The Gift’s Legacy

Photograph: ‘Studio’, ©JStadnicki, 2018

 

It’s almost a week since I met the author Nikesh Shukla. He was a guest at University of Gloucestershire and he spoke to a group of Creative Writing  students about his journey in the British publishing environment. An inspiring story. The book he edited and published in 2016, The Good Immigrant (London: Unbound), is considered ‘an important, timely read’ (J.K. Rowling) and, earlier this year, convinced me to continue writing when I was at the point of giving up. Shukla’s project is convincing and relevant at more than one level. And not because he gives a ‘voice’ to a minority.

Shukla places the concept of ‘minority’ (in terms of writing) in relation to craft, ability and potency. In literature, we do not see the writer’s skin colour or accent. The name, as such, should not be relevant either. The only signs which should truly speak to us (and a writer should be judged against) are the words. Everything else is just context. I salute this discourse which shapes our conversation about literature and writing without falling into the trap of politics and polarisation.

Undoubtetly, it is important to look at demographics even if it is for their relevance in regional / national / global economic and infrastructural planning. However, in terms of art, one needs to move beyond this and discuss demography in terms of artistic relevance. In this context, the notion of migration is more fluid and it is not necessarily about statistics like ‘them coming here’ or ‘us moving there’. Migration is a human characteristic; one might call it ‘culturally enhancing activity’ and needs to be considered a natural phenomena. We migrate all the time and the technological development has a great part to play here.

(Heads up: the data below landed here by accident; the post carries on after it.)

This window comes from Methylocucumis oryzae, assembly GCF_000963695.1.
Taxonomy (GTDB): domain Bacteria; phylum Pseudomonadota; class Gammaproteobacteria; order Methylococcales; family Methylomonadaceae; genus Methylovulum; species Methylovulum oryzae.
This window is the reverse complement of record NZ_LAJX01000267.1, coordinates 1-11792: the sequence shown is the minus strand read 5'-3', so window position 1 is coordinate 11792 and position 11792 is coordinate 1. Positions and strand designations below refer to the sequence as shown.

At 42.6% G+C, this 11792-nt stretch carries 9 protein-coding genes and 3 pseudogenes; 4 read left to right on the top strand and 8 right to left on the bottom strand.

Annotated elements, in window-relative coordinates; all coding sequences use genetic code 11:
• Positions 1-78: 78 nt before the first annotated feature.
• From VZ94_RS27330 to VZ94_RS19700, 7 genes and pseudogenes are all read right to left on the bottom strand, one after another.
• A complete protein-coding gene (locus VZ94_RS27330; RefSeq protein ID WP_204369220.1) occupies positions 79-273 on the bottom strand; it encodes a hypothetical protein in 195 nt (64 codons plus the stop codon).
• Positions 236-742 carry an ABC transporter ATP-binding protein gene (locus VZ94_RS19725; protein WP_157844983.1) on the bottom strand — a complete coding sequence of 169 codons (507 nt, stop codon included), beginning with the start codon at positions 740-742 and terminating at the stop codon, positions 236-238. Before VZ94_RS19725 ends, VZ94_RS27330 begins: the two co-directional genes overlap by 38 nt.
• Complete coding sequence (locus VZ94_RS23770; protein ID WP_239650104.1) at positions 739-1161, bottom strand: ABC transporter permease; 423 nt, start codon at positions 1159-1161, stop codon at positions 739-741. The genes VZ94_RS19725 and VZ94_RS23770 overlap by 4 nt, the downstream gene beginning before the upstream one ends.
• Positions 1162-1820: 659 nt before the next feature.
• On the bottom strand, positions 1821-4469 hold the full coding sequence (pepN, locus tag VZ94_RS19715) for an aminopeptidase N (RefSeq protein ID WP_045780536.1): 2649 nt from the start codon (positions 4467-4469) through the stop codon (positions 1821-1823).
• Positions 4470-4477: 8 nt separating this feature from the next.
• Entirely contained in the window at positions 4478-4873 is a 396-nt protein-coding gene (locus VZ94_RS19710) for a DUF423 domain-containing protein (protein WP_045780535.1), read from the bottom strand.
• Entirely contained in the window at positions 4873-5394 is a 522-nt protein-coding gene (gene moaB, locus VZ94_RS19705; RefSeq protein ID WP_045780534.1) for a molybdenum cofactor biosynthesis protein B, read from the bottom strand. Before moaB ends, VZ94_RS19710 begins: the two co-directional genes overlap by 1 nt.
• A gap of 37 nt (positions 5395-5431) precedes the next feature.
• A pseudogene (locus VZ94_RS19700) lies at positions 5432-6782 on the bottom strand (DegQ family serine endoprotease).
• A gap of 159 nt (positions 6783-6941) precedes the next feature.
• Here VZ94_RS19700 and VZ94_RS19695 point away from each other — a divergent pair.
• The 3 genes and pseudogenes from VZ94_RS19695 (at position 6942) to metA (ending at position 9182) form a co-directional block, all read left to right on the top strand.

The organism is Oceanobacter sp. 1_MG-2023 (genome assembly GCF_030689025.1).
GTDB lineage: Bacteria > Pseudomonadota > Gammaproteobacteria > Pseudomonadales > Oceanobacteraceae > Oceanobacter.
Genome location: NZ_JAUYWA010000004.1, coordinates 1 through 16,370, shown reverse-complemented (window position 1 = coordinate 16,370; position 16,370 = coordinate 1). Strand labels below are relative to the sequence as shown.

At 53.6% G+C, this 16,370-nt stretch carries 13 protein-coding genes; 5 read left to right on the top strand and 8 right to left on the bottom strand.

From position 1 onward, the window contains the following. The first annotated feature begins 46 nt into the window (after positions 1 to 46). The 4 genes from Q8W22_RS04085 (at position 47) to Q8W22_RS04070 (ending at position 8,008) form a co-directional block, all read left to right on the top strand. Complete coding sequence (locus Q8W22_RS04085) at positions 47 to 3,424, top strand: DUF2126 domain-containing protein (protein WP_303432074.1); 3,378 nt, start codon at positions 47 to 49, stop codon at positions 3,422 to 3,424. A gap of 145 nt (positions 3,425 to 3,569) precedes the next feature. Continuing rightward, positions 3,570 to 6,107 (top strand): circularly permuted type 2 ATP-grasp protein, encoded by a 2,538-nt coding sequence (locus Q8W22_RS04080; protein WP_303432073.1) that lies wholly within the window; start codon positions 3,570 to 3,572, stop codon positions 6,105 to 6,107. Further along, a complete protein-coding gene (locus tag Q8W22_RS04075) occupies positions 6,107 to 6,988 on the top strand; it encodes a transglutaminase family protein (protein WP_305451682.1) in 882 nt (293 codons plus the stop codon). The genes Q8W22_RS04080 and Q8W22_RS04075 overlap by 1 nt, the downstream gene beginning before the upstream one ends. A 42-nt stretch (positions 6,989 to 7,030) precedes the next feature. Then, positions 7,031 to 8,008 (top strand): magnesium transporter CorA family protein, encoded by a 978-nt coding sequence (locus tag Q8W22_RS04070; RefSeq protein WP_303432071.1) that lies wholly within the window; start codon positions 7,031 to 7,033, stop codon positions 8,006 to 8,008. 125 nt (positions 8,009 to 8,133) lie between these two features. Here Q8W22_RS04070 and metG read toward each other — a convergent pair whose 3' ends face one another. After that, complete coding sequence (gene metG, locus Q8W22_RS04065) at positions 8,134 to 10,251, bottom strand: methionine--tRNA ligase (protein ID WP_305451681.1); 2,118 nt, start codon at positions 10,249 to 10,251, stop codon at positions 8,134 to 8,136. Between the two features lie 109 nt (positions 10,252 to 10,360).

It is refreshing to observe Nikesh Shukla taking this contemporary direction and promoting alternatives. You can read about Nikesh Shukla’s work, projects and books on his website.

©Maria Stadnicka, 2018

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BarKing Powder

When I was a child and lived in an overheated three-bedroom second floor flat, my brothers used to make water bombs. They would fill plastic bags up with cold tap water, tightly knot them, and throw them over the bedroom window every time they would see a pretty girl crossing the alleyway underneath. The water splashed all over the victim and they laughed their heads off, behind curtains. This detail came to mind watching the Brexit process taking place, month by month.

Photography: @JStadnicki, 2018

On reflection, the ‘hahaha-hihihi’ is coming this time from Downing Street as I get on with my form-filling life.

It’s has been hot recently (anyone noticed?!), even I can admit to that, and I’m used to Siberian summers. However, the heated discussions among the ministerial flock have raised the warning level from orange to red as nobody seems to have a clear view-point, nor an exit plan or a rescue package. It feels more and more like we’ve all been hoarded up into a long-haul flight, with a crew of unqualified attendants. In case of crash, it’s going to be ‘each to their own’.